In an emergency situation, I needed to quickly add a small popup dialog to a Django site. I wanted to use jQueryUI, but it required a newer jQuery than the one included with my version of Django. This note describes what I did to get two versions of jQuery to co-exist and get the job done.
Not surprisingly, jQuery already has the mechanisms to support this use case.
In the base Django template for the site, the one that includes the HTML <head>, I added a link statement to pull in the CSS required for the jQuery-UI dialog to work.
<link rel='stylesheet' href="https://ajax.googleapis.com/ajax/libs/jqueryui/1.10.3/themes/smoothness/jquery-ui.css"> </link>
This was harmless. But, how to handle the multiple jQuery versions? These URLs had all that I needed to know:
In the relevant Django template body, I added code to create and display the popup dialog.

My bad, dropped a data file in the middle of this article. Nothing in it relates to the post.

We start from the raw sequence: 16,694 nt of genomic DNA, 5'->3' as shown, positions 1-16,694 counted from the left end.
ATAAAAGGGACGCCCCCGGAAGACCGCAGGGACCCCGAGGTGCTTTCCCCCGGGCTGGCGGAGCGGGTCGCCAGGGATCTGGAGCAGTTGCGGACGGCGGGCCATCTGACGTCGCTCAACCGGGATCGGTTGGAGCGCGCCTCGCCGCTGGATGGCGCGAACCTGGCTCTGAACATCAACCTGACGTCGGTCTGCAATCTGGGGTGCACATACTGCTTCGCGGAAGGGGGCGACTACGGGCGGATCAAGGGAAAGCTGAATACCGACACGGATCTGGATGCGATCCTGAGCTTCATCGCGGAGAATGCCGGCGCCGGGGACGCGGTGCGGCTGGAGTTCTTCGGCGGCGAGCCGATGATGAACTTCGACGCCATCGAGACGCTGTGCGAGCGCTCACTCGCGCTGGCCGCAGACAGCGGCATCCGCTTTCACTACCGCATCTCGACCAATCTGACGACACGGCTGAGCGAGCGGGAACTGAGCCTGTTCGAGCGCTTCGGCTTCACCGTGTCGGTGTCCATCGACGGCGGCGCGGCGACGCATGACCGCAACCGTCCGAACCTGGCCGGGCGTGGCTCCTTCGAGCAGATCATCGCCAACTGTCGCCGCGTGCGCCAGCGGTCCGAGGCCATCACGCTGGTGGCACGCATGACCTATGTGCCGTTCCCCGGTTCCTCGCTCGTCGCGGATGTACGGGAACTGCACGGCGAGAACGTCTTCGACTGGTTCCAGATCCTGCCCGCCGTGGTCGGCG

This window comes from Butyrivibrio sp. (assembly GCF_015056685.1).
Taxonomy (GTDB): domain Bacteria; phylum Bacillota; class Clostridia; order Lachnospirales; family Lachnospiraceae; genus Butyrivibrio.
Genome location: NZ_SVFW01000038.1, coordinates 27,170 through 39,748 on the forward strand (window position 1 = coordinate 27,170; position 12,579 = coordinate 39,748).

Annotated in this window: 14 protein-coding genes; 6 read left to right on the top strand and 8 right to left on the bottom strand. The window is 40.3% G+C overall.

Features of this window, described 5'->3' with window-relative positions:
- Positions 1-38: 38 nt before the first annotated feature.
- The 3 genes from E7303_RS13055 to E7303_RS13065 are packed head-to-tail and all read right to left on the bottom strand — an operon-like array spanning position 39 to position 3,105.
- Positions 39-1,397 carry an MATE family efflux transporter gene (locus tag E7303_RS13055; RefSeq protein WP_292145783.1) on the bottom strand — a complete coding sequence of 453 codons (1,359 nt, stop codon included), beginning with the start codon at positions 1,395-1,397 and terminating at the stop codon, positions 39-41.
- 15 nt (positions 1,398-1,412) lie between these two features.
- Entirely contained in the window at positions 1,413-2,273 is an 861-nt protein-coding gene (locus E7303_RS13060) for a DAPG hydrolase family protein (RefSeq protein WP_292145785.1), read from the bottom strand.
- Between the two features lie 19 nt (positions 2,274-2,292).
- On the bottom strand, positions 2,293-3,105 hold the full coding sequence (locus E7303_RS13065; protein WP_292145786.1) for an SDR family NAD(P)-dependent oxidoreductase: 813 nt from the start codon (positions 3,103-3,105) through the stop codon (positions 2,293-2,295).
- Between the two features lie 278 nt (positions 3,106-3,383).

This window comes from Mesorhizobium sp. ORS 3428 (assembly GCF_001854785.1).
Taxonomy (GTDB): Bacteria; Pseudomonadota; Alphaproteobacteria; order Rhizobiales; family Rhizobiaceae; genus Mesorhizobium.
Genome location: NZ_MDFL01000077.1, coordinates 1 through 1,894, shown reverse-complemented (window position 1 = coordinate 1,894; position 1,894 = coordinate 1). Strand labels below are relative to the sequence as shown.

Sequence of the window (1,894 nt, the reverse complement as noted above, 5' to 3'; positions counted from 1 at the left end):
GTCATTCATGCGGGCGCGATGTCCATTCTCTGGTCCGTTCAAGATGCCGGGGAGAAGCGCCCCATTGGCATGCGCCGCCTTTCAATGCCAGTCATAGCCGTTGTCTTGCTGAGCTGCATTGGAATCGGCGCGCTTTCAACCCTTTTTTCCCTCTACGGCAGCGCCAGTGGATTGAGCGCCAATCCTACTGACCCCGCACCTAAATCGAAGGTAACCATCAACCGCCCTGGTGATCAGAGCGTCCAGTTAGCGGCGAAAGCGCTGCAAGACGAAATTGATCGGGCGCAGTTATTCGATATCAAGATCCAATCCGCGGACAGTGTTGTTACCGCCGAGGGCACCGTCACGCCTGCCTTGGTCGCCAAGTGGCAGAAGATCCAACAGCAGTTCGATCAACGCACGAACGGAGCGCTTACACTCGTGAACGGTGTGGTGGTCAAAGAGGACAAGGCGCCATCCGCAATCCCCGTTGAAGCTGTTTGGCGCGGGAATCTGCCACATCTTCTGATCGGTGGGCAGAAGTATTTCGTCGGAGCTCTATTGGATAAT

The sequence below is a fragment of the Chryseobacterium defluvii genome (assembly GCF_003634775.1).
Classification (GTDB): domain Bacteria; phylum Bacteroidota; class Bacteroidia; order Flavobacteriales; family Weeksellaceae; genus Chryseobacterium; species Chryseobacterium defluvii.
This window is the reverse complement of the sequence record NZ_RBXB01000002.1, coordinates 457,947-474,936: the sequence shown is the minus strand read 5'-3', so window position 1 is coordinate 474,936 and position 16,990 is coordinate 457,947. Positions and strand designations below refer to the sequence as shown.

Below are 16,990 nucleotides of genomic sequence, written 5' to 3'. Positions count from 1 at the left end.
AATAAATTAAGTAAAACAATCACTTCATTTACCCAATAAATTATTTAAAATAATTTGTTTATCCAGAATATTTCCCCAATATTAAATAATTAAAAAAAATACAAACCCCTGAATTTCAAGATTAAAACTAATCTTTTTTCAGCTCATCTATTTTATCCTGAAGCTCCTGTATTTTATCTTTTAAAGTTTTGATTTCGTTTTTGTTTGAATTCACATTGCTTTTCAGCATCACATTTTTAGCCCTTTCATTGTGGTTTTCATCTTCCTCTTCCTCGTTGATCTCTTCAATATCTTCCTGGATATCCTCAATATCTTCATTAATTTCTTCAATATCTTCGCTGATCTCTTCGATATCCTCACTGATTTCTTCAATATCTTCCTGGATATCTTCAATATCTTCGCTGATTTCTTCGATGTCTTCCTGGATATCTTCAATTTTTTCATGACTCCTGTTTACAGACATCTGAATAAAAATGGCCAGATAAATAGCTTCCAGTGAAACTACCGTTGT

First, create a HTML div to contain the message that is to be displayed if they try to use a credit card.
<div id='ccp_dialog' title='Disabled Function'> <p>I'm sorry, that operation has been temporarily disabled. Please contact your customer service representative for assistance.</p> </div>
Now, we want to load jQuery-UI and the jQuery that goes along with it. Note that when this is done, the new jQuery will become the default jQuery. More about that shortly.
<script src="//ajax.googleapis.com/ajax/libs/jquery/1.10.2/jquery.min.js"></script> <script src="//ajax.googleapis.com/ajax/libs/jqueryui/1.10.3/jquery-ui.min.js"></script>
When the new jQuery is loaded, jQuery smartly makes an internal note of the jQuery that was in effect at the time. More correctly, when jQuery is loaded, it makes an internal note of whatever $ was bound to at the time of load (it might not have been another jQuery, but some other library). Calling jQuery.noConflict() restores $ to whatever it was prior to the most recent jQuery load. When noConflict is called with "true", it also restores the name jQuery to its earlier value. This latter behavior is handy when using multiple jQuery libraries, which, BTW, is not advised.
The following code restores the original jQuery which was loaded by Django/Satchmo and it also keeps a reference to the newer version we just loaded in jq_1_10_2.
With all these preleminaries out of the way, we can get down to business with the dialog. The relevant template can be modified with something like the following: